Because your brain is constantly processing and storing information it is also constantly comparing current experiences to past experiences. Perhaps stated another way, the brain is constantly comparing patterns of current environmental cues to stored patterns from previous experiences. The pattern matches are what provides you with intuition – or as it is sometimes framed – knowing without knowing how you know.
There are many, many lessons stored in your brain. There is also genetic coding based on experiences of previous generations dating all the way back to your cave dwelling ancestors. Those experiences of long ago are sometimes termed “instinct.” All creatures possess instinct, and you do too. Intuition can provide you with early warnings – often in the form of gut feelings, hair standing up on the back of your neck or feelings of impending danger or doom.
It can be difficult to trust your intuition and make decisions based on feelings. As modern-day humans, we are trained to depend on facts and data as the foundation for good decision making. The Internet – providing access to a nearly unlimited amount of facts and data – has made it easy for us to validate decisions and rely on rational (not intuitive) decision processes.
Under stress, the brain is gathering and processing many facts, much of which is happening outside of awareness. These facts, formed into patterns, are then sent into high brain processing areas and compared to past experiences. When you get that “gut feeling” you are benefiting from intuition – a pattern match.
However, if you make a decision based purely on intuition (or gut feel) and someone asks you for the proof and evidence, you may not be able to produce it. Remember, intuition and pattern matching happen OUTSIDE your conscious awareness, so you may find yourself being unable to articulate WHY you felt the way you did but you, nonetheless, sensed something was wrong.
For many responders, this leap of faith is simply too great, so sadly, some dismiss their intuition and trudge onward into danger. If you listen to the SAMatters Show (podcast) you will hear interviews where responders fully admit dismissing their intuition and subsequently found themselves in a very bad place (many almost dying).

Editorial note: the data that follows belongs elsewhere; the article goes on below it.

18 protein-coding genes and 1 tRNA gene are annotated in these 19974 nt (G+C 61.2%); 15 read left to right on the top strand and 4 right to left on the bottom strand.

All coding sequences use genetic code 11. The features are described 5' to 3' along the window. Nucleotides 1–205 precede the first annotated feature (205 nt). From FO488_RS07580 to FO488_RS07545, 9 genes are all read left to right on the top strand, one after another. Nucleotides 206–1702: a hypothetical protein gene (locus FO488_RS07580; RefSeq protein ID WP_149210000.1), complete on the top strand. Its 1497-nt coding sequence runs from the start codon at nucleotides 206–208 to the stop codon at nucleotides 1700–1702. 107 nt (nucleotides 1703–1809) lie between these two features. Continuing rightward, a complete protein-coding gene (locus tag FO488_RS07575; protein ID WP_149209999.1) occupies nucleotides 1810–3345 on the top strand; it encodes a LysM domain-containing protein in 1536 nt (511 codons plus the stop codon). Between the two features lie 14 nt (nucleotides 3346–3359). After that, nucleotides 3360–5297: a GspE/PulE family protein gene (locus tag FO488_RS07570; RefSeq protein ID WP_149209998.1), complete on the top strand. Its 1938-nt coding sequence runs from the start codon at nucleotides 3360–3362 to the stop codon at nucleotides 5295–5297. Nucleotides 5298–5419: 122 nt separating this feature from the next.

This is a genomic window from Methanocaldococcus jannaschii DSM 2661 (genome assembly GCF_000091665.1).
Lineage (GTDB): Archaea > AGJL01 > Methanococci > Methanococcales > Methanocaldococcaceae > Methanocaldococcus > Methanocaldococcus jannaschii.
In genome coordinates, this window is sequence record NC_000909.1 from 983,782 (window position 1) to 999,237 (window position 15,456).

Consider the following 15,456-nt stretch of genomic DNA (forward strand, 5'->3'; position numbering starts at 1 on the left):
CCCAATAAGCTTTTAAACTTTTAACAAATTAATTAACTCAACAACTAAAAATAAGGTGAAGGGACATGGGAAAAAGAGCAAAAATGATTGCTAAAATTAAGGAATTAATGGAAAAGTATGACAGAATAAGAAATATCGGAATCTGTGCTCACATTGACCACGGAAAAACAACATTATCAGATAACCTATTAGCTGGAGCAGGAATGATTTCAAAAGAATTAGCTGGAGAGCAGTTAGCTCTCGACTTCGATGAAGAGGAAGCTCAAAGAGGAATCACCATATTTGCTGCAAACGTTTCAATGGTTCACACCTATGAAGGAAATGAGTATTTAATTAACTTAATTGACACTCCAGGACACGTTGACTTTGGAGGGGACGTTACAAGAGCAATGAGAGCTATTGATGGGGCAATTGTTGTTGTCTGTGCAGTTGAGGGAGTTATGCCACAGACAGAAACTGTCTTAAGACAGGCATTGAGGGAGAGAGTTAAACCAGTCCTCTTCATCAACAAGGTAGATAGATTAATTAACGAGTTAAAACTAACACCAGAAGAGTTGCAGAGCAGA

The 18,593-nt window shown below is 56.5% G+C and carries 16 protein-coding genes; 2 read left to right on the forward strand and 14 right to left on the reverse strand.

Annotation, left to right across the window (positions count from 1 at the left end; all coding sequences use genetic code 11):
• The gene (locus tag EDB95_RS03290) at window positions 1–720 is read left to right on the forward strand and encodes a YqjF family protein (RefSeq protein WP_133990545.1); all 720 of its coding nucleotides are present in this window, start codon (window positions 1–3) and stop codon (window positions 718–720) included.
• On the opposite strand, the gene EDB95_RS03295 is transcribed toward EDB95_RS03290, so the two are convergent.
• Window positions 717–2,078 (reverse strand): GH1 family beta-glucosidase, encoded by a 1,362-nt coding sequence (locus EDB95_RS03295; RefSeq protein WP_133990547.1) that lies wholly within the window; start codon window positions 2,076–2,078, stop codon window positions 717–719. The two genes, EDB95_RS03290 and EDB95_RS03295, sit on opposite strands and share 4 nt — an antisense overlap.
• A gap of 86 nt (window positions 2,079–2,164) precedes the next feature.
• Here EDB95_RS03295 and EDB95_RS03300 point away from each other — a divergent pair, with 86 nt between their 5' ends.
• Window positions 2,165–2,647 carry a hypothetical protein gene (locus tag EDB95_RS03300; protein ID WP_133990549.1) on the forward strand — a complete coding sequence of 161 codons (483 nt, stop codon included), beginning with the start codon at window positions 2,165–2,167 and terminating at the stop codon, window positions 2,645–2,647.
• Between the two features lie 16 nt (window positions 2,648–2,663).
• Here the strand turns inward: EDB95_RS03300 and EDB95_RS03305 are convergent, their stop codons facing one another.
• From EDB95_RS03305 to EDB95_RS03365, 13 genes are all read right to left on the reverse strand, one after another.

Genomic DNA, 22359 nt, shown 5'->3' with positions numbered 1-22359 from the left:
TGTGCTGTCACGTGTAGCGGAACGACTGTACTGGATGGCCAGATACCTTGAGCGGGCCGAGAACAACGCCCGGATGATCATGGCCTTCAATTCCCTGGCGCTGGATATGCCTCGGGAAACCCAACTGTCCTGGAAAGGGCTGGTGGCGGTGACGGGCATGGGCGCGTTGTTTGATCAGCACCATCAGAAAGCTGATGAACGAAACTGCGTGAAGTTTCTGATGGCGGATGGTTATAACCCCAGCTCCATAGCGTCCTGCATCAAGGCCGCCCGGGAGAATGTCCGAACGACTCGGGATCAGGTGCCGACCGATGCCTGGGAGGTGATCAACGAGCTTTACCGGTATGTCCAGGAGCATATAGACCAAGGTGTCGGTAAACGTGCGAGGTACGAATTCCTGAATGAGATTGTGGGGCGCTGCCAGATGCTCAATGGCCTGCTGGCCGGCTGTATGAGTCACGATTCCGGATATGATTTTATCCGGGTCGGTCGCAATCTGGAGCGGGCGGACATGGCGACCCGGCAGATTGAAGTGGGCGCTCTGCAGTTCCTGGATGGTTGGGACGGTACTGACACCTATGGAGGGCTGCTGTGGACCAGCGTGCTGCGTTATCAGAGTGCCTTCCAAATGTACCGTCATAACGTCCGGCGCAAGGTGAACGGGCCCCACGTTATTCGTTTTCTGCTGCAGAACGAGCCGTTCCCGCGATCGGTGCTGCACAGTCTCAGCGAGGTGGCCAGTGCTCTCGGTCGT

Self-Efficacy is a fancy way of saying you have confidence in yourself – unwavering confidence. To make split-second decisions, rooted in strong situational awareness, you need to trust your gut feelings. If your warning bells are going off, giving you the FEELING something is not right, GET OUT of the situation. If you are the commander, order your personnel OUT of the situation.
Dr. Gasaway’s Advice
It can be difficult to trust your gut, especially when you are in the heat of a high-risk operation and the proof and evidence are not screaming out at you. If you make a decision to retreat based on intuition, you may suffer some embarrassment or criticism if you are not able to articulate exactly why you made the decision. When that happens, print this article and provide it to your critic.
1. Discuss a time when you benefited from a feeling of intuition.
2. Discuss a time when you failed to trust your intuition and it had a consequence or near-consequence for you.
3. Discuss how you might communicate to others your “feeling” that something isn’t going right when you are lacking proof and evidence.
If you are interested in taking your understanding of situational awareness and high-risk decision making to a higher level, check out the Situational Awareness Matters Online Academy.
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Share your comments on this article in the “Leave a Reply” box below. If you want to send me incident pictures, videos or have an idea you’d like me to research and write about, contact me. I really enjoy getting feedback and supportive messages from fellow first responders. It gives me the energy to work harder for you.